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Dave Conrad: Know when to fire an employee

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Dear Dave: Where I work, we are bad at terminating people who need to be let go. My fellow managers will side-step this obligation and it is causing us to keep poor performers in their jobs. When is it time to let people go? Any ideas? — T

Dear T: It is a fact that not everyone is going to fit in with the mission and goals of your company. Accordingly, keeping an employee around who isn't contributing positively, or is negatively impacting the culture, can really hurt a company. If the employee will not or cannot change, the manager must let them go.

I think the single greatest resource managers must manage is people. To sustain energy and engagement, and to retain the best talent, leaders must make the workplace an enjoyable and productive place for themselves and their teams. But this does not mean coddling inept or poisonous workers. There are limits and they must be defined.

Many managers think they have failed if they need to fire someone -- maybe they haven't tried hard enough, or maybe they were not clear about goals and tasks, or even it may be because they didn't train the employee well enough. I think smart managers know when they have done their best and it is time to show the employee the door.

First, let me say if you have evaluated an employee's performance, attitude, motivation and cultural fit and decide it's in your company's best interest to let him or her go, you still need to consider legal issues. You should consult with your HR specialist immediately before making any decisions.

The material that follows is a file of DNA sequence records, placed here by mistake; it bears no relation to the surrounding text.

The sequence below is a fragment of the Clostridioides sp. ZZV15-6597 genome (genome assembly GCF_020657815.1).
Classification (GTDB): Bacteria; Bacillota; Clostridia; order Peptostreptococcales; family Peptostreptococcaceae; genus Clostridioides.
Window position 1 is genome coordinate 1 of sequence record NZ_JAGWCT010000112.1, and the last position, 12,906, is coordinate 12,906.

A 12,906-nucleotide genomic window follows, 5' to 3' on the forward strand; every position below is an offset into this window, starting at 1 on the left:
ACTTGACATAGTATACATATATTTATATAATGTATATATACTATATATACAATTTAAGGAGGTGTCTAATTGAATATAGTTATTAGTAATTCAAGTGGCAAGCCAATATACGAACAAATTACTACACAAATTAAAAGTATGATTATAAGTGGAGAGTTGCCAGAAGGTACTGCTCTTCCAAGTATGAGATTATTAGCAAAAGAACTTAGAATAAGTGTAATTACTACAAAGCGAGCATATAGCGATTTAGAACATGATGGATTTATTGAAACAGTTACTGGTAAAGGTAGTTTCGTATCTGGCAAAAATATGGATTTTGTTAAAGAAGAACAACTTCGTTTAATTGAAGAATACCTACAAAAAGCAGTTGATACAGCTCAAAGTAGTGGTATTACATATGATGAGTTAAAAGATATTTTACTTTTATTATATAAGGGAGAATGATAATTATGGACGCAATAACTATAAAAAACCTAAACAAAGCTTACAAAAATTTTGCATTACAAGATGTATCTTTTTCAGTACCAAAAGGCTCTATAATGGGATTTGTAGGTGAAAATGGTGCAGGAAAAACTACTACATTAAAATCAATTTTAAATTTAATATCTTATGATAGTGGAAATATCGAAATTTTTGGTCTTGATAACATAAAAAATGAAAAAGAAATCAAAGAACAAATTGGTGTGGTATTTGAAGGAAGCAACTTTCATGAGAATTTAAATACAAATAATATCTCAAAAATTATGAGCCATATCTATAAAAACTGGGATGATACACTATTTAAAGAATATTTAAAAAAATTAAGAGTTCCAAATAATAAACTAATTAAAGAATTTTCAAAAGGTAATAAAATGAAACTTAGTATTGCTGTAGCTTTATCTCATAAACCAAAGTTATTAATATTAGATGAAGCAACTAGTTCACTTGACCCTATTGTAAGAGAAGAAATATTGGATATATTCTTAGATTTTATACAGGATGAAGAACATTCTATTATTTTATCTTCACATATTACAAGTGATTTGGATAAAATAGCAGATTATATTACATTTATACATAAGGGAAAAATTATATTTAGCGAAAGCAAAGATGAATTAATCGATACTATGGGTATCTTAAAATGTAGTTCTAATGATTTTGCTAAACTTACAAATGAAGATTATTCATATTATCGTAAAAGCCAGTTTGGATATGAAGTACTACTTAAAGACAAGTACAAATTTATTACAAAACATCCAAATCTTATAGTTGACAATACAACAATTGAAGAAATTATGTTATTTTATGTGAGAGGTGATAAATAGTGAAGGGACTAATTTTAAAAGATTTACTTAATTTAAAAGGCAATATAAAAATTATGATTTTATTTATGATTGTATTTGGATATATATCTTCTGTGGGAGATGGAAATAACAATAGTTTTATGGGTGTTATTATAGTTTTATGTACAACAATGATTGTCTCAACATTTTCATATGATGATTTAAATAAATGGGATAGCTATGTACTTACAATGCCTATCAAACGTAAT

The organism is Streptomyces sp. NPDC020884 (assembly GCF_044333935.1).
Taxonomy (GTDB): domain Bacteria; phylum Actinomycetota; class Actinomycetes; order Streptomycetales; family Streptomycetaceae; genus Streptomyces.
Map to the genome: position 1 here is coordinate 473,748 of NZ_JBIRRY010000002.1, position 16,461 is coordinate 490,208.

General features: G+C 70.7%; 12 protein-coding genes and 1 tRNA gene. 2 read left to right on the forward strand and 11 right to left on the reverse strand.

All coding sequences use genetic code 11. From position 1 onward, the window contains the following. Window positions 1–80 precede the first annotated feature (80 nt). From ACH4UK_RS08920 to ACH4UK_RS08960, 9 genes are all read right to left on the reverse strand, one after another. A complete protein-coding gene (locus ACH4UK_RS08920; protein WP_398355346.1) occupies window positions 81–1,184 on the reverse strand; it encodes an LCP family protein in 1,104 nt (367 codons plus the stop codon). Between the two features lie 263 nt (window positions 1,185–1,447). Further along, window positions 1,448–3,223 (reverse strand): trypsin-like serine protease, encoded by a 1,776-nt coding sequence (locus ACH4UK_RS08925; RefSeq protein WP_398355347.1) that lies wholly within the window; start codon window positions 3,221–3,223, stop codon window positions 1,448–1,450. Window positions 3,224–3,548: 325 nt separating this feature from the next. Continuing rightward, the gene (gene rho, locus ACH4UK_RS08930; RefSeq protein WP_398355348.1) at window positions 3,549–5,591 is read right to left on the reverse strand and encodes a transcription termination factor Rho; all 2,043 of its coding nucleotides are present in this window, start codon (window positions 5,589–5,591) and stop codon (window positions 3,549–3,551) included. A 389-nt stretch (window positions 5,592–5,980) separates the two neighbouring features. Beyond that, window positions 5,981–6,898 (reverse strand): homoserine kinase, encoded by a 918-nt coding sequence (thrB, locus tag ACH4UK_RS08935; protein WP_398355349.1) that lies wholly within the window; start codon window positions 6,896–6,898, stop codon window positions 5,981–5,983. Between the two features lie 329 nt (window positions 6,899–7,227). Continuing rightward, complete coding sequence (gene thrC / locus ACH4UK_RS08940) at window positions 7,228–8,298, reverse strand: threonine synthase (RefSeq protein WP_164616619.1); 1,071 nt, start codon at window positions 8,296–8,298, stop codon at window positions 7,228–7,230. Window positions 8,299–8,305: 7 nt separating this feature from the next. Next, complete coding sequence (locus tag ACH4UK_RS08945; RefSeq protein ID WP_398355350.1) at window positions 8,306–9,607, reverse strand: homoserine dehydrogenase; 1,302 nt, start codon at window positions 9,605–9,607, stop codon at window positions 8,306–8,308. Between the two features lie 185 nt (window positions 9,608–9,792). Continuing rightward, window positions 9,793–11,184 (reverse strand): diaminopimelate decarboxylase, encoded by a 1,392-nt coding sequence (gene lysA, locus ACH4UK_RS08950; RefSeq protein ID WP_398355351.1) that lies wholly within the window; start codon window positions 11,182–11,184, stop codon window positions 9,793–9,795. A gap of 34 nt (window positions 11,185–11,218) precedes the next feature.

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Because terminating someone is such a big decision, it helps to have an unemotional and objective way to measure the impact of the decision. Try using a checklist to determine termination costs and advantages. Here are some checklist considerations:

Ask this question:Are they actually trying, or are they refusing, to get better? If the answer is refusal, you need to part ways with them. Remember, your other employees are watching to see how you handle performance problems with their co-workers, so you must act swiftly, though fairly, to take care of business.

• Not performing to expectations:When you review their performance with them — and I hope you do — if they're failing to meet their expectations repeatedly, they may not be a good fit for your team, especially, if they're pushing responsibilities onto other colleagues, causing them additional stress.

• Attitude check:I believe negative attitudes drive negative behavior. Is their attitude negatively affecting other people? Are you getting complaints from your other workers about the bad attitudes of specific employees? Employees who talk negatively about co-workers and managers create toxic environments. If they are "poisoning the well," say "Adios."

• Bad behavior is getting worse:I think most employees will work harder when given an unfavorable performance review that is well-reasoned and objective. On the other hand, if you find your improvement efforts are met by disinterest, disengagement or even worse, performance, you have done your job and it is time to part ways.

• You're getting customer complaints:As I have said many times in past columns, if customers are not fully satisfied, your business will suffer. So, when they're dissatisfied on a regular basis as a result of an employee's work, attitude or behavior, you must seriously consider whether to keep this person on board.

In summary, it's never pleasant to consider terminating an employee. But if you've tried to help him or her improve through training, feedback, mentorship and a formal performance-improvement plan and the problems remain, it's probably best to terminate the employee.

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